day, by making an unnecessary, disorderly, and shameful retreat.

3dly. For disrespect to the commander-in-chief, in two letters.

After a tedious hearing before a court martial, of which lord Stirling was president, Lee was found guilty, and sentenced to be suspended from any command in the armies of the United States for the term of one year; but the second charge was softened by the court, which only found him guilty of misbehaviour before the enemy, by making an unnecessary, and in some few instances, a disorderly retreat.

Soon after the battle of Monmouth, the American army took post at the White Plains, and remained there, and in the vicinity, until autumn was far advanced, and then retired to Middlebrook in New Jersey. During this period, nothing of more importance occurred, than skirmishes, in which General Washington was not particularly engaged. He was, nevertheless, fully employed. His mild, conciliatory manners, and the most perfect subjection of his passions to reason, together with the soundness of his judgment, enabled him to serve his country with equal effect, though with less splendour, than is usually attached to military exploits.

The French fleet, the expectation of which had induced the evacuation of Philadelphia, arrived too late for attacking the British in the Delaware. It was also deemed unadvisable to attempt New York; but the British posts on Rhode Island were judged proper objects of a joint expedition, with the sea and land forces of France and America. This being resolved upon, general Sullivan was appointed to conduct the operation of the Americans. When the preparations for commencing the attack were nearly completed, a British fleet appeared in sight. D'Estaing, who commanded the French fleet, put out to sea to engage them ; but a storm came on, which crippled both fleets to such a degree, as induced the one to go to New York, and the other to Boston, for the purpose of being repaired. While the fleets were out of sight, general Sullivan had commenced the siege, and flattered himself that a few days co-operation of the returned French ships could not fail of crowning him with success.- -The determination of D’Estaing to retire to Boston, instead of co-operating in the siege, excited the greatest alarm in Sullivan's army. By this dereliction of the original plan, the harbours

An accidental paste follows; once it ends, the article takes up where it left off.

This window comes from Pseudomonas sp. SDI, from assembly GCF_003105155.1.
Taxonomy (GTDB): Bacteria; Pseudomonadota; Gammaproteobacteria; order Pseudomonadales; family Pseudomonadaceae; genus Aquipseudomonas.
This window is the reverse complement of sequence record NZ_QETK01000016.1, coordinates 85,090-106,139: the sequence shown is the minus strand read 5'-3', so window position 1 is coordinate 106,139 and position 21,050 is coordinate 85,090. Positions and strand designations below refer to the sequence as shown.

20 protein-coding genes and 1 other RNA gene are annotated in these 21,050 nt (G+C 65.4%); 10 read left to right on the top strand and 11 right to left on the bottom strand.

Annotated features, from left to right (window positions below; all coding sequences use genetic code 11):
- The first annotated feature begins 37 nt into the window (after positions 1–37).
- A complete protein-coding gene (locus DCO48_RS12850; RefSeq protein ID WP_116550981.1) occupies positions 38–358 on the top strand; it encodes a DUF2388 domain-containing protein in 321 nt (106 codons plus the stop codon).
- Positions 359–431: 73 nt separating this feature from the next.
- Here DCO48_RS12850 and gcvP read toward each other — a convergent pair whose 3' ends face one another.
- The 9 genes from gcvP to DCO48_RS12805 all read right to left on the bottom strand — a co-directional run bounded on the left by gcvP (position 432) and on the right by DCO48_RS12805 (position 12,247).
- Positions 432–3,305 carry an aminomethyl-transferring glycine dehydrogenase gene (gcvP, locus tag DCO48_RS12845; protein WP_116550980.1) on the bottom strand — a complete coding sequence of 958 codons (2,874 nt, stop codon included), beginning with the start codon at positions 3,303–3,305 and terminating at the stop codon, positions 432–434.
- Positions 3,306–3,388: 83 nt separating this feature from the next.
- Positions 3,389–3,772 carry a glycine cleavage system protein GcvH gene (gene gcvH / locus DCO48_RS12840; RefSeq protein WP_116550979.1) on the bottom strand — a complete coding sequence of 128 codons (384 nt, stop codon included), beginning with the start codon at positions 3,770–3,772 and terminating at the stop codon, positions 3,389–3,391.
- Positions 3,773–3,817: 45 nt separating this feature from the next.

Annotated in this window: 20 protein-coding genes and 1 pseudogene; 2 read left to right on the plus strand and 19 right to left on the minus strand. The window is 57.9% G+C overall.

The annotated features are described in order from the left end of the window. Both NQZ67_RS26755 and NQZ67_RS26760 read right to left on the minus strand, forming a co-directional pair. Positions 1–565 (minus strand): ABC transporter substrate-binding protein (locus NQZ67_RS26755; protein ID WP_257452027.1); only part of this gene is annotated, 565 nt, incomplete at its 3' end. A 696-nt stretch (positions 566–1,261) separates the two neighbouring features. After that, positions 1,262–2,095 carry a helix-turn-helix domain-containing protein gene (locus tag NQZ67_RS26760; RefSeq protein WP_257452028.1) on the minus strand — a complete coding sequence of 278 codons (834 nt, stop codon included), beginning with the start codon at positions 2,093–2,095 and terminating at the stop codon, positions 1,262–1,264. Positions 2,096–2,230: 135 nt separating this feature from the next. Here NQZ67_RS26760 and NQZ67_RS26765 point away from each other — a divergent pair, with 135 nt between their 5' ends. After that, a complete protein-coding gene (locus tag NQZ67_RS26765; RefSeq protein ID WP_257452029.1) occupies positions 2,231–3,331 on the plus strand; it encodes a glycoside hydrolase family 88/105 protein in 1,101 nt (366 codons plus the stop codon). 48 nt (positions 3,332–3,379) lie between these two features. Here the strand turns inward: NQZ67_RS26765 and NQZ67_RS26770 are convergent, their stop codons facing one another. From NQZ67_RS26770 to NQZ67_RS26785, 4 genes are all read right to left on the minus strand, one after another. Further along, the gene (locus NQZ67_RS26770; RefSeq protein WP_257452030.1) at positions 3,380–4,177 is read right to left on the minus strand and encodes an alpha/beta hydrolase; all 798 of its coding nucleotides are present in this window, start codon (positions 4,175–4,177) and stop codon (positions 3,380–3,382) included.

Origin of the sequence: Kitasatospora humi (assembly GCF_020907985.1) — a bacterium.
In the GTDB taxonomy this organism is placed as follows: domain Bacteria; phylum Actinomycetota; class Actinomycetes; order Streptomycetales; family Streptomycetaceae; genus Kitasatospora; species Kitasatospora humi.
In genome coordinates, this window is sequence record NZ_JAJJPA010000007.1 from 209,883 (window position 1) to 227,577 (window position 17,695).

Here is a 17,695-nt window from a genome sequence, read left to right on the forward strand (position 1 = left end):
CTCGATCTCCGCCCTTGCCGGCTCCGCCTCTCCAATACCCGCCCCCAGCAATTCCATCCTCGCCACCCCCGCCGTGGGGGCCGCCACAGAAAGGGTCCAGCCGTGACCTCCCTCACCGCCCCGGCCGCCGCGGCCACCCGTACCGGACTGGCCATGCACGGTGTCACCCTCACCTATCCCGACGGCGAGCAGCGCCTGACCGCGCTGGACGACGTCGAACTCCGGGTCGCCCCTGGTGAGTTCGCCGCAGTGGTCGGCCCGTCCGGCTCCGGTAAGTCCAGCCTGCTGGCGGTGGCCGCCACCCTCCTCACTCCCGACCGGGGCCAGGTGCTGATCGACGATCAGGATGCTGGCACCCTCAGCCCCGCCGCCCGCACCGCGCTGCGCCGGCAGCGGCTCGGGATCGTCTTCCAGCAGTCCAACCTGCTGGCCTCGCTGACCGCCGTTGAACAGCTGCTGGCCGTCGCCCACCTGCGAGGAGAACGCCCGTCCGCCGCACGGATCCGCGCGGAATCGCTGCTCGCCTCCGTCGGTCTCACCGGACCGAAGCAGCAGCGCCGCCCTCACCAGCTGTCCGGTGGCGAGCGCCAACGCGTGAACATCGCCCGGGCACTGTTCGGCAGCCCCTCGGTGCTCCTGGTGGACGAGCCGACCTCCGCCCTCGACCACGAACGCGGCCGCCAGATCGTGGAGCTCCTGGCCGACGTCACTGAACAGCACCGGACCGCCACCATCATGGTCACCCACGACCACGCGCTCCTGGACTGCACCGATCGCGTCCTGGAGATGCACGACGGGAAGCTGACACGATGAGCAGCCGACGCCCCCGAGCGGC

of Rhode Island were left free and open for reinforcements to the British, which might easily be poured in from their head-quarters at New York. Instead of anticipated conquests, Sullivan had reason to fear for the safety of his army. Irritated at the departure of D'Estaing, he expressed in general orders to his army, “his hope, that the event would prove America able to procure that, by her own arms, which her allies refused to assist in obtaining.”—These expressions were considered as imputing to D'Estaing and the French nation, a disinclination to promote the interests of the United States. When entreaties failed to persuade D'Estaing to return to the siege, a paper was drawn up and signed by the principal American officers, and sent to him, in which they protested against his taking the fleet to Boston, “as derogatory to the honour of France, contrary to the intentions of his Most Christian Majesty, and the interest of his nation; destructive to the welfare of the United States, and highly injurious to the alliance between the two nations.” So much discontent prevailed, that serious apprehensions were entertained, that the means of repairing the French fleet would not be readily obtained.

Washington foresaw the evils likely to result from the genieral and mutual irritation which prevailed, and exerted all his influence to calm the minds of both parties. He had a powerful coadjutor in the marquis de la Fayette, who was as deservedly dear to the Americans, as to the French. His first duties were due to his king and country ; but he loved America, and was so devoted to the commander-in-chief, of its armies, as to enter into his views, and second his sostening conciliatory measures, with truly filial affection.